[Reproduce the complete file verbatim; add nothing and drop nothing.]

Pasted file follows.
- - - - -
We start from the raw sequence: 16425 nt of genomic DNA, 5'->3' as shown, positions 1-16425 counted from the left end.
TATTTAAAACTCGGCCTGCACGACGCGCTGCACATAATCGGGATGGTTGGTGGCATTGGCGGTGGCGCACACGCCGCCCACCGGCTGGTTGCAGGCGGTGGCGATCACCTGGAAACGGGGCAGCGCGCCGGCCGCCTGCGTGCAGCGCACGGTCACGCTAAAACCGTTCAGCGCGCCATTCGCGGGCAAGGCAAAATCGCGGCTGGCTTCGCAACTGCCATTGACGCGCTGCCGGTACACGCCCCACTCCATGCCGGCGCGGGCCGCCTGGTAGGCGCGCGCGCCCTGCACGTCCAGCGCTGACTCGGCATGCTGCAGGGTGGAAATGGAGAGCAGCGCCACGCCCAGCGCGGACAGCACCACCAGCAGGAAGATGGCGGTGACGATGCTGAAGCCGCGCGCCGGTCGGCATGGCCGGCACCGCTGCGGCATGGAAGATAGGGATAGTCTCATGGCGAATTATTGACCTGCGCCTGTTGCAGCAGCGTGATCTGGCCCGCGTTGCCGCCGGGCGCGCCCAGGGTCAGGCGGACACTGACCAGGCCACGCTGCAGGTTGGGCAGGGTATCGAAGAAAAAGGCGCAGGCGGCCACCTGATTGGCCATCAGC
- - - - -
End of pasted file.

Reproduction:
We start from the raw sequence: 16425 nt of genomic DNA, 5'->3' as shown, positions 1-16425 counted from the left end.
TATTTAAAACTCGGCCTGCACGACGCGCTGCACATAATCGGGATGGTTGGTGGCATTGGCGGTGGCGCACACGCCGCCCACCGGCTGGTTGCAGGCGGTGGCGATCACCTGGAAACGGGGCAGCGCGCCGGCCGCCTGCGTGCAGCGCACGGTCACGCTAAAACCGTTCAGCGCGCCATTCGCGGGCAAGGCAAAATCGCGGCTGGCTTCGCAACTGCCATTGACGCGCTGCCGGTACACGCCCCACTCCATGCCGGCGCGGGCCGCCTGGTAGGCGCGCGCGCCCTGCACGTCCAGCGCTGACTCGGCATGCTGCAGGGTGGAAATGGAGAGCAGCGCCACGCCCAGCGCGGACAGCACCACCAGCAGGAAGATGGCGGTGACGATGCTGAAGCCGCGCGCCGGTCGGCATGGCCGGCACCGCTGCGGCATGGAAGATAGGGATAGTCTCATGGCGAATTATTGACCTGCGCCTGTTGCAGCAGCGTGATCTGGCCCGCGTTGCCGCCGGGCGCGCCCAGGGTCAGGCGGACACTGACCAGGCCACGCTGCAGGTTGGGCAGGGTATCGAAGAAAAAGGCGCAGGCGGCCACCTGATTGGCCATCAGC